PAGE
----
Thus it seems almost inevitable that as housing softens and households retrench, overall growth will slow. This can be expected to have two particular consequences relevant to our fund positioning in Canadian markets.
Sources: Statistics Canada, Haver Analytics, FMR Co.
First, it will represent a headwind for the financials-heavy Canadian equity market, given the longstanding reliance of growth in bank earnings on the sustained strength of the Canadian consumer. Second, it will tend to force the Canadian dollar back down, as Canada will require a marked improvement in competitiveness to allow investment and exports to thrive as household demand comes off the boil. The exchange rate is, at its core, the primary rebalancing mechanism between foreign and domestic demand, and Exhibit 3 shows the scale of the adjustment that may prove necessary following many years of domestic excess. Note that the imbalance indicator in Exhibit 3, which we’ve shown before, is a function of the cumulative gap between the sectors of demand shown in Exhibit 2.
In sum, the addition of Bank of Canada tightening as a headwind to the Canadian economy has strengthened our conviction in the risks to the performance of domestic assets, and the resulting short-term squeeze higher in the Canadian dollar has made unhedged foreign assets that much cheaper on a relative basis. We are taking advantage by adding to our positions in foreign markets where the opportunities look most favourable, which at this stage remain outside of North America (see Tilting towards EM, Europe).
David Wolf and David Tulk, August 4, 2017
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David Wolf | Portfolio Manager David Wolf is a portfolio manager for Fidelity Investments. He is the co-manager of Fidelity Managed Portfolios, Fidelity Canadian Asset Allocation Fund, Fidelity Canadian Balanced Fund, Fidelity Monthly Income Fund, Fidelity U.S. Monthly Income Fund, Fidelity U.S. Monthly Income Currency Neutral Fund, Fidelity Global Monthly Income Fund, Fidelity Dividend Fund, Fidelity Global Dividend Fund, Fidelity Income Allocation Fund, Fidelity Balanced Managed Risk Portfolio, Fidelity Conservative Managed Risk Portfolio, Fidelity NorthStar® Balanced Fund and Fidelity Tactical Strategies Fund. He is also portfolio co-manager of Fidelity Conservative Income Private Pool, Fidelity Asset Allocation Private Pool, Fidelity Asset Allocation Currency Neutral Private Pool, Fidelity Balanced Private Pool, Fidelity Balanced Currency Neutral Private Pool, Fidelity Balanced Income Private Pool, Fidelity Balanced Income Currency Neutral Private Pool and Fidelity U.S. Growth and Income Private Pool.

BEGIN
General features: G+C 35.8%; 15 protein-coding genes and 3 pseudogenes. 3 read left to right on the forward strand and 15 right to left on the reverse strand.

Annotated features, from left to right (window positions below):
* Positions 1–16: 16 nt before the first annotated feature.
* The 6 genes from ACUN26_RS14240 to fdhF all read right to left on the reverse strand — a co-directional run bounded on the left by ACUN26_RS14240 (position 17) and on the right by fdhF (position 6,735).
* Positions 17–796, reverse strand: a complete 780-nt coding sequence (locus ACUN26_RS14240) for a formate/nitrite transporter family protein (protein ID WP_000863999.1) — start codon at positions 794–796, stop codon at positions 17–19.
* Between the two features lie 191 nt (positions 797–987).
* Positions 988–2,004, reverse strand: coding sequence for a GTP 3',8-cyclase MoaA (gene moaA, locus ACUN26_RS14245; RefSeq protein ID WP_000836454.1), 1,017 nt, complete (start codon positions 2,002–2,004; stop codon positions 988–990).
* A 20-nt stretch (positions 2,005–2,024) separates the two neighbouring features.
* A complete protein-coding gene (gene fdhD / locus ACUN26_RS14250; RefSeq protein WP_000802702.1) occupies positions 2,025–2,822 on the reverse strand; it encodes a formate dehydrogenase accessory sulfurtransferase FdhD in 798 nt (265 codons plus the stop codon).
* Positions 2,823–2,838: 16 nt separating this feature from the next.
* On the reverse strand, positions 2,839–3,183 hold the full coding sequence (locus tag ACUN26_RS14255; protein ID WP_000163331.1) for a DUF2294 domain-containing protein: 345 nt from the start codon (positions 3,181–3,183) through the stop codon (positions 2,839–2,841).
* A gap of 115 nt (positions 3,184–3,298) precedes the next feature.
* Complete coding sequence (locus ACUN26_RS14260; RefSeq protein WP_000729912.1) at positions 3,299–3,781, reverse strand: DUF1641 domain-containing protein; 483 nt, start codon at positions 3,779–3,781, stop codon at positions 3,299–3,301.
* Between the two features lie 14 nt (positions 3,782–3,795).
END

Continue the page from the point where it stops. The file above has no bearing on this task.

David Tulk, CFA | Institutional Portfolio Manager David Tulk is an Institutional Portfolio Manager at Fidelity Investments. In this role, he serves as a member of the investment management team, maintaining a deep knowledge of portfolio philosophy, process, and construction. He assists portfolio managers and their CIOs in ensuring portfolios are managed in accordance with client expectations.
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The information presented above reflects the opinions of David Tulk and David Wolf as at August 4, 2017. These opinions do not necessarily represent the views of Fidelity or any other person in the Fidelity organization and are subject to change at any time based on market or other conditions. As with all your investments through Fidelity, you must make your own determination as to whether an investment in any particular security or securities is consistent with your investment objectives, risk tolerance, financial situation and your evaluation of the security. Consult your tax or financial advisor for information concerning your specific situation.